Vertical Axis Wind Turbine (VAWT), Paper Numerical Validation by ANSYS Fluent Training

337.00 $

  • The problem numerically simulates Vertical Axis Wind Turbine (VAWT) using ANSYS Fluent software.
  • This project is validated with a reference article.
  • We design the 3-D model by the Design Modeler software.
  • We mesh the model with ANSYS Meshing software, and the element number equals 1650940.
  • We perform this simulation as unsteady (Transient).
  • We use the Mesh Motion method to define rotational motion.

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Description

Description

The present problem simulates the airflow passing over a Vertical Axis Wind Turbine (VAWT) by ANSYS Fluent software. We perform this CFD project and investigate it by CFD analysis.

The simulation is based on a reference paper, “Wind tunnel and numerical study of a small vertical axis wind turbine.” Its results are compared and validated with the results in the article.

The present model is designed in two dimensions using Design Modeler software. The generated model consists of a rectangular domain in which the rotating domain is placed.

The meshing of the model has been done using ANSYS Meshing software. The mesh type used for this geometry is structured, and the element number is 1650940.

Also, the transient solver has been enabled due to the mesh motion option enabled.

VAWT Methodology

In this project, the Darrius wind turbine, a type of vertical axis wind turbine (VAWT), is simulated. The turbine consists of several curved airfoil blades mounted on a rotating shaft or framework.

In this type of turbine, the main rotor is positioned vertically and can be installed near the ground. The airflow enters the computational domain with a velocity of 5.07m/s, and the RNG k-epsilon model is exploited to solve the turbulent flow equations, as the paper stated.

Also, it should be noted that the Mesh Motion option was enabled to simulate the rotating motion of turbine blades. The turbine blades rotate at 42.25rad/s.

VAWT Conclusion

At the end of this simulation, we compared the present work results and validated them with the results obtained by the paper. For this purpose, we use the diagram in figure 14, which shows the Torque coefficient changes over time for each rotor blade.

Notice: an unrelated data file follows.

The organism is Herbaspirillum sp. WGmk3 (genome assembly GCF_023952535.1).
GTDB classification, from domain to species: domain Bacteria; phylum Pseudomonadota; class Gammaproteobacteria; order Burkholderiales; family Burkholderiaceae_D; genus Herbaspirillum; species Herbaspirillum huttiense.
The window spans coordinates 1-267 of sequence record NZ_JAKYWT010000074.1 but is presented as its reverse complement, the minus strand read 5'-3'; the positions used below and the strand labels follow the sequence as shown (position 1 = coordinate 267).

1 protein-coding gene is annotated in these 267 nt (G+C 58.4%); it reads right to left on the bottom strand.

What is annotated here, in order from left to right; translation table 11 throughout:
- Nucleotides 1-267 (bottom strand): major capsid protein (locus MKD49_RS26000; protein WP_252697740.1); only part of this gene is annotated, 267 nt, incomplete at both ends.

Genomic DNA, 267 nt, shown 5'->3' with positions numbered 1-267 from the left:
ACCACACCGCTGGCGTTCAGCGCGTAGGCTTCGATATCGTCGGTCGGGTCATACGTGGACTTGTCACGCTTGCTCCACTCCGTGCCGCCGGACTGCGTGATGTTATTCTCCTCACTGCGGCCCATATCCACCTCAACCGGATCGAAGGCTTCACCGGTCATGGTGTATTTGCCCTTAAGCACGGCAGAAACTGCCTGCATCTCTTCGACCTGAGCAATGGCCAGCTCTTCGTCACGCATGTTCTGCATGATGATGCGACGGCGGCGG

The present work is done considering a three-blade turbine model, and the TSR value is considered equal to 2.5; The open-air velocity is equal to 5.07 m/s, the length of the blades or the radius of the turbine is equal to 0.3 m, and also the value of the rotational speed of the blades is equal to 42.25 rad/s.

In pressure contours, due to constant variation of the blades’ position and their angle of attack, the blades’ pressure continually changes. These constant pressure changes bring up one of the significant challenges of VAWTs, which would be the dynamic stall.

Also, due to pressure changes, the blades of a VAWT are fatigue-prone due to the wide variation in applied forces during each rotation.

We can overcome these challenges by using modern composite materials and improvements in design, including aerodynamic wingtips that cause the spreader wing connections to have a static load since the vertically oriented blades can twist and bend during each turn, causing them to break apart.

Another prominent factor regarding the rotation of VAWTs is the generation of tip vortexes on the blades’ top tip. The tip vortex’s strength is different based on each blade’s phase angle. The power of the tip vortex is a sign of lift force on each blade.

The stronger the tip vortex core, the stronger the lift force applied to the blade. This change in strength is due to the turbine rotor blade’s changing lift as it rotates through different phase angles.

We should note that there is likely to be a small delay between the maximum lift and the maximum strength of the tip vortex occurring. This will be due to the flow’s time to respond to the changing lift around the rotor blade.

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